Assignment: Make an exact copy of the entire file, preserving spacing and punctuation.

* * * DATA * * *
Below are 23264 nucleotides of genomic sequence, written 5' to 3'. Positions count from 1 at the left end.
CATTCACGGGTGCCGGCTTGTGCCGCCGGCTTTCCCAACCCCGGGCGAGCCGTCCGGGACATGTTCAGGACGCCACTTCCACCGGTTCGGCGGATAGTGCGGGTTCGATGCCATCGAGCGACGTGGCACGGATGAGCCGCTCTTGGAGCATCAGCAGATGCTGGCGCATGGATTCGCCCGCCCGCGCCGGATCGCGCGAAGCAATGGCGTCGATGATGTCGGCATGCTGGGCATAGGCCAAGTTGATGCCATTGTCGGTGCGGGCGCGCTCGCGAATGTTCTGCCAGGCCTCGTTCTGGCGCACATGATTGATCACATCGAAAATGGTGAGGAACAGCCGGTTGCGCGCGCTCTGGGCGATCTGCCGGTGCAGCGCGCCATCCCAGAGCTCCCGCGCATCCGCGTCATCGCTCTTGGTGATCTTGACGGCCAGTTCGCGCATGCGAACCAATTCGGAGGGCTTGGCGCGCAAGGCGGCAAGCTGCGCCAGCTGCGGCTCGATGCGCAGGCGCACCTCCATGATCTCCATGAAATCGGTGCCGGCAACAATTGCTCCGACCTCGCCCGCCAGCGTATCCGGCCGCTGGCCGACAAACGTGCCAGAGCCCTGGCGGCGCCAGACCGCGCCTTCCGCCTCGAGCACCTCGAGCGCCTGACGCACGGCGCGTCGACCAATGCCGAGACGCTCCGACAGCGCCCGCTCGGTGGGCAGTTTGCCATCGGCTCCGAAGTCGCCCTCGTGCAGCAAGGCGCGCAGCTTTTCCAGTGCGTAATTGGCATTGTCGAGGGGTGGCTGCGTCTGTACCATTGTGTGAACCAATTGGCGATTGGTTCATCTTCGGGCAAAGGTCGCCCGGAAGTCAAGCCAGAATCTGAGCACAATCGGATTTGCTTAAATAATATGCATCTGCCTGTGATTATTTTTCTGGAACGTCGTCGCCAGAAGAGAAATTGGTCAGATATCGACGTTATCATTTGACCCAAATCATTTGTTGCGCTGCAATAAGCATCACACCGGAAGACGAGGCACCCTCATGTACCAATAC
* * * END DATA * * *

Below are 23264 nucleotides of genomic sequence, written 5' to 3'. Positions count from 1 at the left end.
CATTCACGGGTGCCGGCTTGTGCCGCCGGCTTTCCCAACCCCGGGCGAGCCGTCCGGGACATGTTCAGGACGCCACTTCCACCGGTTCGGCGGATAGTGCGGGTTCGATGCCATCGAGCGACGTGGCACGGATGAGCCGCTCTTGGAGCATCAGCAGATGCTGGCGCATGGATTCGCCCGCCCGCGCCGGATCGCGCGAAGCAATGGCGTCGATGATGTCGGCATGCTGGGCATAGGCCAAGTTGATGCCATTGTCGGTGCGGGCGCGCTCGCGAATGTTCTGCCAGGCCTCGTTCTGGCGCACATGATTGATCACATCGAAAATGGTGAGGAACAGCCGGTTGCGCGCGCTCTGGGCGATCTGCCGGTGCAGCGCGCCATCCCAGAGCTCCCGCGCATCCGCGTCATCGCTCTTGGTGATCTTGACGGCCAGTTCGCGCATGCGAACCAATTCGGAGGGCTTGGCGCGCAAGGCGGCAAGCTGCGCCAGCTGCGGCTCGATGCGCAGGCGCACCTCCATGATCTCCATGAAATCGGTGCCGGCAACAATTGCTCCGACCTCGCCCGCCAGCGTATCCGGCCGCTGGCCGACAAACGTGCCAGAGCCCTGGCGGCGCCAGACCGCGCCTTCCGCCTCGAGCACCTCGAGCGCCTGACGCACGGCGCGTCGACCAATGCCGAGACGCTCCGACAGCGCCCGCTCGGTGGGCAGTTTGCCATCGGCTCCGAAGTCGCCCTCGTGCAGCAAGGCGCGCAGCTTTTCCAGTGCGTAATTGGCATTGTCGAGGGGTGGCTGCGTCTGTACCATTGTGTGAACCAATTGGCGATTGGTTCATCTTCGGGCAAAGGTCGCCCGGAAGTCAAGCCAGAATCTGAGCACAATCGGATTTGCTTAAATAATATGCATCTGCCTGTGATTATTTTTCTGGAACGTCGTCGCCAGAAGAGAAATTGGTCAGATATCGACGTTATCATTTGACCCAAATCATTTGTTGCGCTGCAATAAGCATCACACCGGAAGACGAGGCACCCTCATGTACCAATAC